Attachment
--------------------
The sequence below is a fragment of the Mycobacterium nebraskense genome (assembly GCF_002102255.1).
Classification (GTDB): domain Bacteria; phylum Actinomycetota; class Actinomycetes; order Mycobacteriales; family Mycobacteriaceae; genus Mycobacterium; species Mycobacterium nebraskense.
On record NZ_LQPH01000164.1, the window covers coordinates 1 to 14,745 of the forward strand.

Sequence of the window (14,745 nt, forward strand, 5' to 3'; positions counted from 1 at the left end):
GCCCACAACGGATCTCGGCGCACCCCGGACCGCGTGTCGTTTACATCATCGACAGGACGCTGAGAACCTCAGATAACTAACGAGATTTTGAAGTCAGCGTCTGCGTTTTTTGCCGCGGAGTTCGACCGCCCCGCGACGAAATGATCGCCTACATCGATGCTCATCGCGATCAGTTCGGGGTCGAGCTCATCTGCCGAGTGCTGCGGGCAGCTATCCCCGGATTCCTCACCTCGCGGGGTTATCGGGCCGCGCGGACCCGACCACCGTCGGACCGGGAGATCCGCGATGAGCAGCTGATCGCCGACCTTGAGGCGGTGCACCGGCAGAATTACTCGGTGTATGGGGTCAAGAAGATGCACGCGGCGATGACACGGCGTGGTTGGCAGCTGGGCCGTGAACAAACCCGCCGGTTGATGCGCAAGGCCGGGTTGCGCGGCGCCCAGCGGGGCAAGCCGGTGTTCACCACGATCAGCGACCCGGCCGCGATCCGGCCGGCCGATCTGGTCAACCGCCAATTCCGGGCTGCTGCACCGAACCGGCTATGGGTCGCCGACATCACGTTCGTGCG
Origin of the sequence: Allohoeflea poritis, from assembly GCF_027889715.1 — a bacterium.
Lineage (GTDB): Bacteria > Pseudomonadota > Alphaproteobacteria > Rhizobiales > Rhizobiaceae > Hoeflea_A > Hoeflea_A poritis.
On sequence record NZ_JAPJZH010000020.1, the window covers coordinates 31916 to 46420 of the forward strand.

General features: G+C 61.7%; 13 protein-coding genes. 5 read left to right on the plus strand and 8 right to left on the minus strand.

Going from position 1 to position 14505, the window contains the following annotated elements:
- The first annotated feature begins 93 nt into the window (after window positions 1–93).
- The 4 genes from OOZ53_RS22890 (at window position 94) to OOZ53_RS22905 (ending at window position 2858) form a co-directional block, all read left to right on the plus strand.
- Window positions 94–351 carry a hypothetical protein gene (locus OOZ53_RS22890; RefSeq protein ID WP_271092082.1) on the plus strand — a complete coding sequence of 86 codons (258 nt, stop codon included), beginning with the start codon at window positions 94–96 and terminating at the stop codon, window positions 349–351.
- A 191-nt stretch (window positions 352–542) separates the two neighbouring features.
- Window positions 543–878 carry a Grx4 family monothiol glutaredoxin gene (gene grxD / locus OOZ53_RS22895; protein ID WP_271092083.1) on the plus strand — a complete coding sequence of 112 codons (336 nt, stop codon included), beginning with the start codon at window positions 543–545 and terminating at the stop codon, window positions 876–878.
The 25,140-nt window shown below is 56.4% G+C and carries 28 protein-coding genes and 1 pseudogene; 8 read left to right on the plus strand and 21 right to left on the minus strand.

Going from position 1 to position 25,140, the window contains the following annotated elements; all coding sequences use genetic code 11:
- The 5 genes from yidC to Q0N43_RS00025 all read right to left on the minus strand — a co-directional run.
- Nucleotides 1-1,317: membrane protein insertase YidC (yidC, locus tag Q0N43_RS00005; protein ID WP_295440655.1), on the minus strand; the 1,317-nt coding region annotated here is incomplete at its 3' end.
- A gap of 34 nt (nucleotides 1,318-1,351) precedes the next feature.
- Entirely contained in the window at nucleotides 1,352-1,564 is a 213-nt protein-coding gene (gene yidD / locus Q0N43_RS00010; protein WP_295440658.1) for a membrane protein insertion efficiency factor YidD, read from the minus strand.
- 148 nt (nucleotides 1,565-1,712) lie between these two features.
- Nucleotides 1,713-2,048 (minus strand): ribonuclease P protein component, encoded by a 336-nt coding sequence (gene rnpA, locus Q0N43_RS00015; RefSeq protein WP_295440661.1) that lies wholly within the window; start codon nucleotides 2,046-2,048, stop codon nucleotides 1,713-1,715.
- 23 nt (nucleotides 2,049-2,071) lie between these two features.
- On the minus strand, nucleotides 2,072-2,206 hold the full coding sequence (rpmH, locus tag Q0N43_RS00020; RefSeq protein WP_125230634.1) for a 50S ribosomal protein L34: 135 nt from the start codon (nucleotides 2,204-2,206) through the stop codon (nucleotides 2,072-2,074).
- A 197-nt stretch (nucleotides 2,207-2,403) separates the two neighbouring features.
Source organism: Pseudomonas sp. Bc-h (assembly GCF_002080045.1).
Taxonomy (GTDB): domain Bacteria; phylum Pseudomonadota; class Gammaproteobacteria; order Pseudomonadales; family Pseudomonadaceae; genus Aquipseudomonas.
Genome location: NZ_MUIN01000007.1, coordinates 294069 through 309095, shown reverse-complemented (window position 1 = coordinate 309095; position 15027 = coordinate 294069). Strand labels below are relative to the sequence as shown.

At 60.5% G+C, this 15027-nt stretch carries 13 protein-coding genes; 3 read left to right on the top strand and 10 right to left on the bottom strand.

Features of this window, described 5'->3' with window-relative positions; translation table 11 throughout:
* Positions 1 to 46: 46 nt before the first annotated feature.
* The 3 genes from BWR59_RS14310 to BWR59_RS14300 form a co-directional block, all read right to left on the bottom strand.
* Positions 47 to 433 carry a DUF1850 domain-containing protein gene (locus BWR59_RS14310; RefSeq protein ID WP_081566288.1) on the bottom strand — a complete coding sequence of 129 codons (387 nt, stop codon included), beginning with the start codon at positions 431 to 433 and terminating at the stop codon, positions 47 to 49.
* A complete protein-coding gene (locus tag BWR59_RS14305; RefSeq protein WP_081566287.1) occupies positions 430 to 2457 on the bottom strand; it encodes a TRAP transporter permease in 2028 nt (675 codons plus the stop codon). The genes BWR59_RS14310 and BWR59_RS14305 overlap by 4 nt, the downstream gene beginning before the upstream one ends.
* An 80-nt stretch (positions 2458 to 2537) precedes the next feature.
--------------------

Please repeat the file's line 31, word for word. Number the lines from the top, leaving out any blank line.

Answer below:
Features of this window, described 5'->3' with window-relative positions; translation table 11 throughout: